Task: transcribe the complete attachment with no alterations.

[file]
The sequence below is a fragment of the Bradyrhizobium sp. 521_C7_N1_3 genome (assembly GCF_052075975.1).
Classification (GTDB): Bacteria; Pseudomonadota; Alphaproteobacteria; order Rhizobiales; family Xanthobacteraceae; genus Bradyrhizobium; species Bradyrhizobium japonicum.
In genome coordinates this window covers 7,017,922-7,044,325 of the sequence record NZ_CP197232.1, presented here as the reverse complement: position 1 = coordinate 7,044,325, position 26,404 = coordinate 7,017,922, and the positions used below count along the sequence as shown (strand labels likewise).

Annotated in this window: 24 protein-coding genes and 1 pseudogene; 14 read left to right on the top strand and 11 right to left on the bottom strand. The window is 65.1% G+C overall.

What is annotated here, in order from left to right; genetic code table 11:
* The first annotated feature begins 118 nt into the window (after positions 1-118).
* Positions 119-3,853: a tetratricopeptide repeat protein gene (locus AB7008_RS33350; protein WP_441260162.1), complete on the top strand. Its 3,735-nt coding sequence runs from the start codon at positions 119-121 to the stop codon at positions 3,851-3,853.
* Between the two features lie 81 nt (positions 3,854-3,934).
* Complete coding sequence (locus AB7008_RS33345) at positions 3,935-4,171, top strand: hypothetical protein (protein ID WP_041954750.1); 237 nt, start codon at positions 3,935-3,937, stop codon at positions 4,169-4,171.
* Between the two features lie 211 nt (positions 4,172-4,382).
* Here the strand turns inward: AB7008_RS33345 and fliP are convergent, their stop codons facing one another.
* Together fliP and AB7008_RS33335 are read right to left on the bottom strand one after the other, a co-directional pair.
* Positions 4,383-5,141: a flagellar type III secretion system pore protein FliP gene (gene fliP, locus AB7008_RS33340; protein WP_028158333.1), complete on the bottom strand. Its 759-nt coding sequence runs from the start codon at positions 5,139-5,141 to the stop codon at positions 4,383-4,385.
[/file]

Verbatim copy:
The sequence below is a fragment of the Bradyrhizobium sp. 521_C7_N1_3 genome (assembly GCF_052075975.1).
Classification (GTDB): Bacteria; Pseudomonadota; Alphaproteobacteria; order Rhizobiales; family Xanthobacteraceae; genus Bradyrhizobium; species Bradyrhizobium japonicum.
In genome coordinates this window covers 7,017,922-7,044,325 of the sequence record NZ_CP197232.1, presented here as the reverse complement: position 1 = coordinate 7,044,325, position 26,404 = coordinate 7,017,922, and the positions used below count along the sequence as shown (strand labels likewise).

Annotated in this window: 24 protein-coding genes and 1 pseudogene; 14 read left to right on the top strand and 11 right to left on the bottom strand. The window is 65.1% G+C overall.

What is annotated here, in order from left to right; genetic code table 11:
* The first annotated feature begins 118 nt into the window (after positions 1-118).
* Positions 119-3,853: a tetratricopeptide repeat protein gene (locus AB7008_RS33350; protein WP_441260162.1), complete on the top strand. Its 3,735-nt coding sequence runs from the start codon at positions 119-121 to the stop codon at positions 3,851-3,853.
* Between the two features lie 81 nt (positions 3,854-3,934).
* Complete coding sequence (locus AB7008_RS33345) at positions 3,935-4,171, top strand: hypothetical protein (protein ID WP_041954750.1); 237 nt, start codon at positions 3,935-3,937, stop codon at positions 4,169-4,171.
* Between the two features lie 211 nt (positions 4,172-4,382).
* Here the strand turns inward: AB7008_RS33345 and fliP are convergent, their stop codons facing one another.
* Together fliP and AB7008_RS33335 are read right to left on the bottom strand one after the other, a co-directional pair.
* Positions 4,383-5,141: a flagellar type III secretion system pore protein FliP gene (gene fliP, locus AB7008_RS33340; protein WP_028158333.1), complete on the bottom strand. Its 759-nt coding sequence runs from the start codon at positions 5,139-5,141 to the stop codon at positions 4,383-4,385.